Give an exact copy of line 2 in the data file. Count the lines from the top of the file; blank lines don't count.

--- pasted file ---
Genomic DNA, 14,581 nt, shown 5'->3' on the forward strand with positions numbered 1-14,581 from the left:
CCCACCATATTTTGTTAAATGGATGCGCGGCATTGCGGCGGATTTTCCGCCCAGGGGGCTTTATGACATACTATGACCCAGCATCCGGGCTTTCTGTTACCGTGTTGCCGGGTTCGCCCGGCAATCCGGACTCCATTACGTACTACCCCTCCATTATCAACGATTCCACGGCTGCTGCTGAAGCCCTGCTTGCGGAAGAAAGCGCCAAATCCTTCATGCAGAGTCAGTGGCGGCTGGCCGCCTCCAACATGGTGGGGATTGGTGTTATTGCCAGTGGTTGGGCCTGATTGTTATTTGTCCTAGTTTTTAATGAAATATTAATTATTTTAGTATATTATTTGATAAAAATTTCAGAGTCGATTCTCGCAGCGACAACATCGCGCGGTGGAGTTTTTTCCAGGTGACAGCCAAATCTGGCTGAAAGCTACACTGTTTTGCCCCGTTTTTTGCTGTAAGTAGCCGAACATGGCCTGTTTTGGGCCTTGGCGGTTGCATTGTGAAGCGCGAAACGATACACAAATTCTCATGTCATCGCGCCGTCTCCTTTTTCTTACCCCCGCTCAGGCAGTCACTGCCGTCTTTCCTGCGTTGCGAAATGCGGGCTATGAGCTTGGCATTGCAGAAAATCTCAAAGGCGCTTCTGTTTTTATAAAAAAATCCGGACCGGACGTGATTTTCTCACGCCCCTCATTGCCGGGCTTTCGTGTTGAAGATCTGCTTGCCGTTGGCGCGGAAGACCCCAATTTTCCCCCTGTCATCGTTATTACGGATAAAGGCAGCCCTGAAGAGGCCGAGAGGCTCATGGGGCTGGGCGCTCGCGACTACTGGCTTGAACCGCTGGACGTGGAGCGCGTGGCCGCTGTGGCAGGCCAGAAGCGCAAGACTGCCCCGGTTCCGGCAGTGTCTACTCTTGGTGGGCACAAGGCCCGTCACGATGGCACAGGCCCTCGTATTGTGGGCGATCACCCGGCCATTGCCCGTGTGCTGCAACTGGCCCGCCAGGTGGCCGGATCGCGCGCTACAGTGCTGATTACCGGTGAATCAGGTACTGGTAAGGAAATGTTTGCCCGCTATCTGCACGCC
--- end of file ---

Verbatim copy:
CCCACCATATTTTGTTAAATGGATGCGCGGCATTGCGGCGGATTTTCCGCCCAGGGGGCTTTATGACATACTATGACCCAGCATCCGGGCTTTCTGTTACCGTGTTGCCGGGTTCGCCCGGCAATCCGGACTCCATTACGTACTACCCCTCCATTATCAACGATTCCACGGCTGCTGCTGAAGCCCTGCTTGCGGAAGAAAGCGCCAAATCCTTCATGCAGAGTCAGTGGCGGCTGGCCGCCTCCAACATGGTGGGGATTGGTGTTATTGCCAGTGGTTGGGCCTGATTGTTATTTGTCCTAGTTTTTAATGAAATATTAATTATTTTAGTATATTATTTGATAAAAATTTCAGAGTCGATTCTCGCAGCGACAACATCGCGCGGTGGAGTTTTTTCCAGGTGACAGCCAAATCTGGCTGAAAGCTACACTGTTTTGCCCCGTTTTTTGCTGTAAGTAGCCGAACATGGCCTGTTTTGGGCCTTGGCGGTTGCATTGTGAAGCGCGAAACGATACACAAATTCTCATGTCATCGCGCCGTCTCCTTTTTCTTACCCCCGCTCAGGCAGTCACTGCCGTCTTTCCTGCGTTGCGAAATGCGGGCTATGAGCTTGGCATTGCAGAAAATCTCAAAGGCGCTTCTGTTTTTATAAAAAAATCCGGACCGGACGTGATTTTCTCACGCCCCTCATTGCCGGGCTTTCGTGTTGAAGATCTGCTTGCCGTTGGCGCGGAAGACCCCAATTTTCCCCCTGTCATCGTTATTACGGATAAAGGCAGCCCTGAAGAGGCCGAGAGGCTCATGGGGCTGGGCGCTCGCGACTACTGGCTTGAACCGCTGGACGTGGAGCGCGTGGCCGCTGTGGCAGGCCAGAAGCGCAAGACTGCCCCGGTTCCGGCAGTGTCTACTCTTGGTGGGCACAAGGCCCGTCACGATGGCACAGGCCCTCGTATTGTGGGCGATCACCCGGCCATTGCCCGTGTGCTGCAACTGGCCCGCCAGGTGGCCGGATCGCGCGCTACAGTGCTGATTACCGGTGAATCAGGTACTGGTAAGGAAATGTTTGCCCGCTATCTGCACGCC